If you’re like most people, until recently you didn’t think twice about who might be looking before you sent a text message or placed a call with your mobile phone.

Our mobile devices store tons of personal information—and it’s becoming clear that this information might not be as private as we thought.

Thanks to secure messaging apps, it’s easy to be sure that your pictures, text messages and calls aren’t being collected by some nasty group of hackers or a rogue government agency.

But how do you know which private messaging apps to trust?

We’ve researched and tested the most popular options for both Android and iOS to bring you this list!

Editor’s Note: This post has been updated for 2022

Signal Editor's Pick

Recommended by Edward Snowden, Signal makes our list thanks to its robust verification options and the ability to message anyone on your contact list—not just people who have the app. However, it’s important to note that secure messaging encryption only works with other Signal users.

You must assign your phone number to the app, so it’s not as anonymous as other options. But, the features and design make it a perfect replacement for your default messaging app.

You can enable notifications to alert you any time the unique identifier for your contacts change. This helps verify your contacts to be sure no one intercepts your messages. Signal also includes simple passphrase verification using words generated on the screen should you need to secure voice calls.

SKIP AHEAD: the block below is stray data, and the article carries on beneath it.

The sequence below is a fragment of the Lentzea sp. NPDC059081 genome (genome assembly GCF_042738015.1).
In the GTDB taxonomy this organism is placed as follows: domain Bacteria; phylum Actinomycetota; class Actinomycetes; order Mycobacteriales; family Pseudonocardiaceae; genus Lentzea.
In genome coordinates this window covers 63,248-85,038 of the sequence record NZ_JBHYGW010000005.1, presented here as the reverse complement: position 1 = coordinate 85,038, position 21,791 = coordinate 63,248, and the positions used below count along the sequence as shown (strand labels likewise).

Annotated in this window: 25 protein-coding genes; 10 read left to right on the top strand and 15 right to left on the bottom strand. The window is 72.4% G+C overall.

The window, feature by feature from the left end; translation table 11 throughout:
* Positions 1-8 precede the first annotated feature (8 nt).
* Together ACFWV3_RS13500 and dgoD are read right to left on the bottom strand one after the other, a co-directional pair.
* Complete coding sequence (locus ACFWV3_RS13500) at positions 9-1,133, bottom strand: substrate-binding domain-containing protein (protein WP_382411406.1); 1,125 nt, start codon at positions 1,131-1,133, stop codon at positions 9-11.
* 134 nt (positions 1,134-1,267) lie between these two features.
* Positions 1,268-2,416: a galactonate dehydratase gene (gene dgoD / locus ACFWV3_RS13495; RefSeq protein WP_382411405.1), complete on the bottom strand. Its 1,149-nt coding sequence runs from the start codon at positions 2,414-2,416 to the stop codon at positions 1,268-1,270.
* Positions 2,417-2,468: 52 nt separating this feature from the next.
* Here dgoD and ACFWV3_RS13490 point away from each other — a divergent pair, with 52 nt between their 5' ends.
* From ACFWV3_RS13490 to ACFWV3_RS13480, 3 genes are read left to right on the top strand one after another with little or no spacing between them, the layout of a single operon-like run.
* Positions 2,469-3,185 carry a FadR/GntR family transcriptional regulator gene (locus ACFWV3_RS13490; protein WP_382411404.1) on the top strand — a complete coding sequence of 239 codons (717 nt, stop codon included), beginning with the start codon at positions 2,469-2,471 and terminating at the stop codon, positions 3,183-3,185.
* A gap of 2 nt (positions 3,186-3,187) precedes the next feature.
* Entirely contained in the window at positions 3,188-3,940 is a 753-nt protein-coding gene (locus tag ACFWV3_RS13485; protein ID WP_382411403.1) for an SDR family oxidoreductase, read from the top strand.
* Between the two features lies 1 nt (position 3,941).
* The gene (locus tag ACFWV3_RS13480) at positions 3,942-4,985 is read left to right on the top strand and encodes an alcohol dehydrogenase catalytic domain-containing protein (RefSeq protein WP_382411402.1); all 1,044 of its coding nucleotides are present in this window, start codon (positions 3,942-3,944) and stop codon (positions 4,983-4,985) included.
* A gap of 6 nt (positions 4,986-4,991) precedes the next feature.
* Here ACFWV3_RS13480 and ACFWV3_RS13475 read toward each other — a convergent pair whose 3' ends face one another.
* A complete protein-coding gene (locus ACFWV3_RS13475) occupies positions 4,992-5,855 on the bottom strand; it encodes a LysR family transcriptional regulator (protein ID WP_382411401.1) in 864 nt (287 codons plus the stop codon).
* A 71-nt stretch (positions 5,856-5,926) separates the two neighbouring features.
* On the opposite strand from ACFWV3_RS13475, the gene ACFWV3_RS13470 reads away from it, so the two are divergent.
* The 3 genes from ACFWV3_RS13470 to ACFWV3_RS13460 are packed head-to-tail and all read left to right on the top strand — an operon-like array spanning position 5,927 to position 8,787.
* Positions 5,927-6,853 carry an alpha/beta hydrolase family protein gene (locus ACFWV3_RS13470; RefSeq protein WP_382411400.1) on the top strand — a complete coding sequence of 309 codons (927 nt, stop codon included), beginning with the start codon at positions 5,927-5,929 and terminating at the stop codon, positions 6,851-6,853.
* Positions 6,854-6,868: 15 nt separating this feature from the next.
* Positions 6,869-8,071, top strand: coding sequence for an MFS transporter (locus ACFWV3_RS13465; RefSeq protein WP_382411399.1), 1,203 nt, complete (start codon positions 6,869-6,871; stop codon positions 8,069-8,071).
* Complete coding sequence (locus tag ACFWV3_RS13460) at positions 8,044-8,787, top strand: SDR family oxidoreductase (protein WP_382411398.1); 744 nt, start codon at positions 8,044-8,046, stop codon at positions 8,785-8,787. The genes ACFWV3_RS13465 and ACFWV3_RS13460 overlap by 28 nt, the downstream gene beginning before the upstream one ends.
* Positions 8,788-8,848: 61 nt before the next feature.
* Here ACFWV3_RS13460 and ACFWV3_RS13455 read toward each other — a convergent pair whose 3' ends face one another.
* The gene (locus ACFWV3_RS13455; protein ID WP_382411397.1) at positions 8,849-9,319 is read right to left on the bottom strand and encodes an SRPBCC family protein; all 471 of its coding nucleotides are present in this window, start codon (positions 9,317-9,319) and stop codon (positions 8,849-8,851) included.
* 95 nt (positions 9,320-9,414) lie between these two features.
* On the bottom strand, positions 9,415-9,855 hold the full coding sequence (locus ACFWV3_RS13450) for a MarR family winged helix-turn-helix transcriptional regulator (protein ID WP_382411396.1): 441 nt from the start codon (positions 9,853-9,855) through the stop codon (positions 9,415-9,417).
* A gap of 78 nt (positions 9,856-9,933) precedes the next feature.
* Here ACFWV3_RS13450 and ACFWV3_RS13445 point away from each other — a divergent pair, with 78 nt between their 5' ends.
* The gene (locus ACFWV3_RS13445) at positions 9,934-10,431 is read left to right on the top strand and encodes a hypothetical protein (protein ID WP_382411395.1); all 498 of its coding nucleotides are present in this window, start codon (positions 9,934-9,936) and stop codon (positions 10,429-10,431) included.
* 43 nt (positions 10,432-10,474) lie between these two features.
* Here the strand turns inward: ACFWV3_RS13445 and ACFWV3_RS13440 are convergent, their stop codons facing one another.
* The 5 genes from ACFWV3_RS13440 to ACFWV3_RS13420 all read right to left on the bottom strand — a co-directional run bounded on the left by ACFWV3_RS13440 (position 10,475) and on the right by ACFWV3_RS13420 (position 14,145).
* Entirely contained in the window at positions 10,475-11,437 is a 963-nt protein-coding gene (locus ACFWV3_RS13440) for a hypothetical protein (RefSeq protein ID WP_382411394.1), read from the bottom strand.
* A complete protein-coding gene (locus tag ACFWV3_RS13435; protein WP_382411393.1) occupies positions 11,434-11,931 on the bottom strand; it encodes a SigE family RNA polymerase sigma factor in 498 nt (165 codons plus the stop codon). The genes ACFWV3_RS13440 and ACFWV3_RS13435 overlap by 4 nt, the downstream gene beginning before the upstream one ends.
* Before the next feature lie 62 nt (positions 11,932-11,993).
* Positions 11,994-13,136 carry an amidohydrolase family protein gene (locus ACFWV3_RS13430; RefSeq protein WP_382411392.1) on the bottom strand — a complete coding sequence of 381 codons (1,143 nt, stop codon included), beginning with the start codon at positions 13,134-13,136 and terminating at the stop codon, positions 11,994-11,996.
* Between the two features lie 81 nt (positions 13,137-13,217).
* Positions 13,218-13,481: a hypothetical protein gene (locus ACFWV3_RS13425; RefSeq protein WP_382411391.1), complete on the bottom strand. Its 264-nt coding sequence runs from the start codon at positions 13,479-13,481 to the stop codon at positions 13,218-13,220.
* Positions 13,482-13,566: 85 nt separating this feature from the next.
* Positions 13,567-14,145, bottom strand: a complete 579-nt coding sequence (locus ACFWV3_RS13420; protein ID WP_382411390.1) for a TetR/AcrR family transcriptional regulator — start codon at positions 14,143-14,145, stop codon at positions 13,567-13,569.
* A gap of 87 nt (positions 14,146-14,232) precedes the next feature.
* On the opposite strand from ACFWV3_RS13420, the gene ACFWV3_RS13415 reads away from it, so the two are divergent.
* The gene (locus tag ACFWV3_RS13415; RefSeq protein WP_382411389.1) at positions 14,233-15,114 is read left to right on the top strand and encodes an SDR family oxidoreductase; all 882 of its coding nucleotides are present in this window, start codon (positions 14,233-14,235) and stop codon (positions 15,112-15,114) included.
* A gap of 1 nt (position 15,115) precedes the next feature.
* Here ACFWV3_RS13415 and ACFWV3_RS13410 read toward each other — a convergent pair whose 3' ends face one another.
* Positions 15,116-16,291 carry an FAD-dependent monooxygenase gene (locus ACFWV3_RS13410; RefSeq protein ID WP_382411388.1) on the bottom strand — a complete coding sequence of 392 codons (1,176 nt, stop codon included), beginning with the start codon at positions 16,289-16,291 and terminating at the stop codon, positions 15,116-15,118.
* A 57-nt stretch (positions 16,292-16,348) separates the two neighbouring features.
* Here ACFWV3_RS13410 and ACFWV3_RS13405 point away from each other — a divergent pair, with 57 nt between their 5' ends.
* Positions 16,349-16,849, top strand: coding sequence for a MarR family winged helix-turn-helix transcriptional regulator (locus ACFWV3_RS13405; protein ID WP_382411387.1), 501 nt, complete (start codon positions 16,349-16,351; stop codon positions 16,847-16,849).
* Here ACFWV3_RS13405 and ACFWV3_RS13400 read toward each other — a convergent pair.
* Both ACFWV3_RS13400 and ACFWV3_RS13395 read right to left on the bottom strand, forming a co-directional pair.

Finally, as an open-source project, advanced users can audit the code and verify that features work as advertised. No worries about advertisements, tracking or corporate agendas. 

Since it's release, the app has added a number of awesome features, including message reactions, encrypted group video chat, voice messages, and GIF support. This means it's no longer just a basic communications platform but closer to the full-featured messenger experience so many people expect these days.

Price: Free!
Get it From: Google Play | iTunes

Wickr Me

Wickr offers a simple, clean interface with features we couldn’t find in other apps. Messages self-destruct, making it easy to be sure that your personal information doesn’t linger on other devices. Metadata scrubbing gets rid of any potentially identifiable information embedded in your messages and shared media. Depending on the media, this might include sensitive information, such as location, date or device model. Your screen name is anonymous—unlike many other secure messaging apps—making it easy to create burner IDs. Like any standard messaging app, you can share voice messages, videos and images.

Wickr focuses on transparency and privacy. Want the fine print? Wickr outlines their privacy details here .

Price: Free!
Get it From: Google Play | iTunes


Telegram is one of the most feature-rich secure messaging apps on our lists. It's also one of the few with support for Windows, MacOS, and Linux. This means you can seamlessly transition from the office to your phone to a gaming session and keep the conversation rolling without having to constantly peek at your phone.